There are plenty of NBA players grumbling about the NBPA’s move to file a disclaimer of interest and move the lockout to the courts.
But only a few are willing to make those concerns public. There are a few out there, and you can add Cavaliers forward Samardo Samuels to that list, as he told the Beacon Journal (via Ball Don’t Lie).
“A lot of people in the league are panicking,” Samuels said. “You’re talking about missing paychecks. Those paychecks you’re missing are going to add up and guys have families and responsibilities and bills to pay. I’m just a guy that’s coming out of college. I’m 22 years old, I don’t have much responsibility.”
Samuels said was in a group of players who didn’t like the latest offer from David Stern and the owners but would have voted for it to get back on the court. We’ll never know how large that group was because the union leadership went another direction, but it felt like that sentiment may have been the majority of the league’s rank and file players.
Now those players are frustrated. We all are.
You want to know why NBA owners were willing to cut off the Maloof brothers at the knees, block a Kings move to Anaheim and give Sacramento one more shot to keep its only major league sports franchise?
The owners have understood from the start this was going to be a long and ugly NBA lockout. And even if this were a situation where the league and players had reached a deal this week, the ability of the Kings to win over fans in their new home was compromised. “Hey, we’d love you all to pay to come out and see us play, as soon as we are done arguing about how to split up your money.”
So Sacramento got one more chance — a real chance to get plans for a new arena moving forward enough to keep the team.
But can they pull that off in the wake of a lost season? Mayor Kevin Johnson worked hard to rally businesses and fans, to show the groundswell of support for the team. Now is that all being thrown out with the first months of the NBA season (at least)?
USC Sports Business Institute executive director David Carter told the Orange County Register things just got a lot tougher for Sacramento and look better for Anaheim.
“Missing a meaningful amount of the upcoming NBA season will certainly have an effect on Sacramento’s interest, willingness, and ability to keep the Kings,” Carter said. “Public sentiment about the lockout doesn’t help anyone, but it can really impact any franchises that are in flux.”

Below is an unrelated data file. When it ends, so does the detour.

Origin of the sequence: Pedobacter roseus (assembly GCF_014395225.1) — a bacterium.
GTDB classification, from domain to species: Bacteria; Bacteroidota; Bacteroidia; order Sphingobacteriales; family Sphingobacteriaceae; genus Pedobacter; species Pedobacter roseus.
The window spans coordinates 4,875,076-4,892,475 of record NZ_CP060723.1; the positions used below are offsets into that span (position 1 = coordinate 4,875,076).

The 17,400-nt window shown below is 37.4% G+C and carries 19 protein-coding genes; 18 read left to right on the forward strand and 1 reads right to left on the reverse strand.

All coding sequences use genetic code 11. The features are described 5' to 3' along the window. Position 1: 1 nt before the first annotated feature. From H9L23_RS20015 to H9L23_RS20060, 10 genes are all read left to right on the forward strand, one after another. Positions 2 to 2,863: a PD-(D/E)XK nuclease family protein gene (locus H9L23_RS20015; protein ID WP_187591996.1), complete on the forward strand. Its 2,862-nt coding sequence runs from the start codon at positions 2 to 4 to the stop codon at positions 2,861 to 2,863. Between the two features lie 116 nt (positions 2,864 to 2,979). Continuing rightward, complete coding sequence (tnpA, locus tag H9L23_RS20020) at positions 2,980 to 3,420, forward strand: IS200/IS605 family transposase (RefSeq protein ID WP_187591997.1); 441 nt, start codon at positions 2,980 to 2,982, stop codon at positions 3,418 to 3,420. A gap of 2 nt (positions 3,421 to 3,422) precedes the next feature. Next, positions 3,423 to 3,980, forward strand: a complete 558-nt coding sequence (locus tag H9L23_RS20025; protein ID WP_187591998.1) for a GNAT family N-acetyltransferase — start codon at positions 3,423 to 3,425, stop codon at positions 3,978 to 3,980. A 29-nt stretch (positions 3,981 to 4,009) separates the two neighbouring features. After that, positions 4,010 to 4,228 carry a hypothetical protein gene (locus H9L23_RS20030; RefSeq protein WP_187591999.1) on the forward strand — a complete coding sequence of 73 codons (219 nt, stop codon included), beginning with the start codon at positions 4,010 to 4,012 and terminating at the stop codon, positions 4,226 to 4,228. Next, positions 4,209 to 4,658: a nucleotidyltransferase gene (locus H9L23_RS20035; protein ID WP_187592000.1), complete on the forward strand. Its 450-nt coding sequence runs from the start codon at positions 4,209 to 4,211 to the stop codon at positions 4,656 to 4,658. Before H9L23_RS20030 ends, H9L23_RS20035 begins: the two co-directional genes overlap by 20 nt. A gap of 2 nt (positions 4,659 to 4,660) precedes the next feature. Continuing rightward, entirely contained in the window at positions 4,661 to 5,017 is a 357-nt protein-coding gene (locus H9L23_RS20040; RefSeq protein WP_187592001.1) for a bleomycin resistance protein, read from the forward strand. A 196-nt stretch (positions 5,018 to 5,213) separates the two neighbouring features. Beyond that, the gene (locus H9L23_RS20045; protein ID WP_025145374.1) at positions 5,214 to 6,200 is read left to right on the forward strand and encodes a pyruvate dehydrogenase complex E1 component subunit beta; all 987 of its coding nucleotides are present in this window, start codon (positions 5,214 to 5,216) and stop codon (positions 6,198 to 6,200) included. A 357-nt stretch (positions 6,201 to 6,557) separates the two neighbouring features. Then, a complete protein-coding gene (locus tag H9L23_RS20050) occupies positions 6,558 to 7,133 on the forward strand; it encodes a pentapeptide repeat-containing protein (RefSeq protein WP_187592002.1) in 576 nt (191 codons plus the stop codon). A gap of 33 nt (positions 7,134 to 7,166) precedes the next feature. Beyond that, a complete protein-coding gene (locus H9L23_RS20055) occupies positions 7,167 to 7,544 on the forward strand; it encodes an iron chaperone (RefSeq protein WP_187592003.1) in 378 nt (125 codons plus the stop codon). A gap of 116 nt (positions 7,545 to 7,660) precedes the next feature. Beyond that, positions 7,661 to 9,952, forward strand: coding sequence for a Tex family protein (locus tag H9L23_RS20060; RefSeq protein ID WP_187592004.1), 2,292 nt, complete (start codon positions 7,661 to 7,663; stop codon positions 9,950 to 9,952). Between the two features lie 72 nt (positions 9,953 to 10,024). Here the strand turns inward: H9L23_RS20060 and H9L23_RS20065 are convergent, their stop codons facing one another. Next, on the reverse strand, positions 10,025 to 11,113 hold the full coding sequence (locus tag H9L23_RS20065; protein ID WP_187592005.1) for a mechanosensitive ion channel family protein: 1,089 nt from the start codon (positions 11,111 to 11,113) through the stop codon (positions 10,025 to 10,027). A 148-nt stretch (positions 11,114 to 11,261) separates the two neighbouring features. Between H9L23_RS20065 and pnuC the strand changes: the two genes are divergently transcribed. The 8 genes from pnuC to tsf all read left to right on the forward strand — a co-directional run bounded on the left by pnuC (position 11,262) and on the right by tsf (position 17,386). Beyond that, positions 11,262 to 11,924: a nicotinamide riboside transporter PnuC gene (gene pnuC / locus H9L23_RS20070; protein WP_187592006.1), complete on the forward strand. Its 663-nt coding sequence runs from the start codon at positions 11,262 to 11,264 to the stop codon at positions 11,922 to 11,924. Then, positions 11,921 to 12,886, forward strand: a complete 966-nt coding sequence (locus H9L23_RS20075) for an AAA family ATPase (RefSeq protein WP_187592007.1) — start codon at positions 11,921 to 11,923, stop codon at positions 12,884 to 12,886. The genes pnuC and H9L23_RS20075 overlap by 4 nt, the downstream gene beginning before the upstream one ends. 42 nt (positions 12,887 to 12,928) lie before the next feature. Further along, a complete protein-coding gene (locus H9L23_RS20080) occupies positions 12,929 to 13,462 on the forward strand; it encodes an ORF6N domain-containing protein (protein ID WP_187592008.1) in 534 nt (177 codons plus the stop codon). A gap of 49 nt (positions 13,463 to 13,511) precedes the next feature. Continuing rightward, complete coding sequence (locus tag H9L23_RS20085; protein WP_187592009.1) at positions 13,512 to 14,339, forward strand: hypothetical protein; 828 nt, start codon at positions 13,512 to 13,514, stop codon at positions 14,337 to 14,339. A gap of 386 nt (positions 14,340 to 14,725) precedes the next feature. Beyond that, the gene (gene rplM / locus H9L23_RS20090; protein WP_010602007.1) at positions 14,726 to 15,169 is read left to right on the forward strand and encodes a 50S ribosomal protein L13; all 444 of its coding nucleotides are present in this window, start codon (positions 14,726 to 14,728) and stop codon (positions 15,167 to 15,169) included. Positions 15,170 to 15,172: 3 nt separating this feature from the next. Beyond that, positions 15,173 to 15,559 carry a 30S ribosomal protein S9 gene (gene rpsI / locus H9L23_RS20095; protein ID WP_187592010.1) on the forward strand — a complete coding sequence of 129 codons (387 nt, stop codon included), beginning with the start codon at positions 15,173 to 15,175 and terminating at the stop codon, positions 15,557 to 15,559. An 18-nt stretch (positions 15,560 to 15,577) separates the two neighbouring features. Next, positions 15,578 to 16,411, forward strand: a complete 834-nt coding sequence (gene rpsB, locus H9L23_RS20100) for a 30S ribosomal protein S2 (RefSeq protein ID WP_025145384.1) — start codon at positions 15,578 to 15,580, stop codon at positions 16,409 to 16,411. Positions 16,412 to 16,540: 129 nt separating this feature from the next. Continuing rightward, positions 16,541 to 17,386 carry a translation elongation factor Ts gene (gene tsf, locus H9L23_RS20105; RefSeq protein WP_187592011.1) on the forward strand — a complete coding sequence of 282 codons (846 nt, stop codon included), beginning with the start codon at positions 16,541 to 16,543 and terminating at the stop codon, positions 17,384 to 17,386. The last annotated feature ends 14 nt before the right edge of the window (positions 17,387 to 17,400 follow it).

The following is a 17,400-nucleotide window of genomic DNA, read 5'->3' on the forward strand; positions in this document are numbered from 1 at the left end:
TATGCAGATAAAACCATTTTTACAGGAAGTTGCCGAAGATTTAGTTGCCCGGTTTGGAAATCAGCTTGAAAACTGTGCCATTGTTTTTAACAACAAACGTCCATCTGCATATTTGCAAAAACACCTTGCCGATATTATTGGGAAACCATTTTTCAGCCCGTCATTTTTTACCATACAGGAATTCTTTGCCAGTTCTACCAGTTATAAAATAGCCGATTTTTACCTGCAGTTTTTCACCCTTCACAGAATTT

Sacramento’s chance to keep the Kings is real, but it already had a lot of challenges. Then this week Billy Hunter threw another big hurdle out there on the track. Like the whole lockout, it doesn’t seem fair, but it’s reality.
Barcelona — already one of the powerhouse clubs of European basketball — could become dominant thanks to the NBA season winding its way toward oblivion.
Both Gasol brothers — the Lakers Pau and the Grizzlies’ Marc — could sign to play for the club as the NBA cancels the season. That is the big news in today’s rush of players trying to get paid to play overseas.
The Gasol brothers have been working out at the Barcelona facilities and news of their interest comes from Pau via AS.com (hat tip to SLAM for the translation).
‘If they cancel the season we would like to play here (in Barcelona). I speak for myself, but Marc would also like to play for Barcelona.’ Also assessed the possibility that Real Madrid tried to sign his brother. ‘I can not imagine him in white, but nothing is impossible.’ Pau said the cancellation would have a very nice season for the European leagues. ‘The best players in the world would be free and eager to play in other leagues,’ he said.”
In other player movement news:
• Andres Nocioni will play for Penarol in Argentina now. Nocioni is getting a pretty small salary but the team is picking up the insurance on his NBA contract. There is an opt out but if the lockout continues he likely stays.
• The Xinjiang Flying Tigers in China would like to get Jamal Crawford, reports ESPN. Crawford is a free agent and could play the full rest of the Chinese season (through March) then return to the NBA if there is a season going.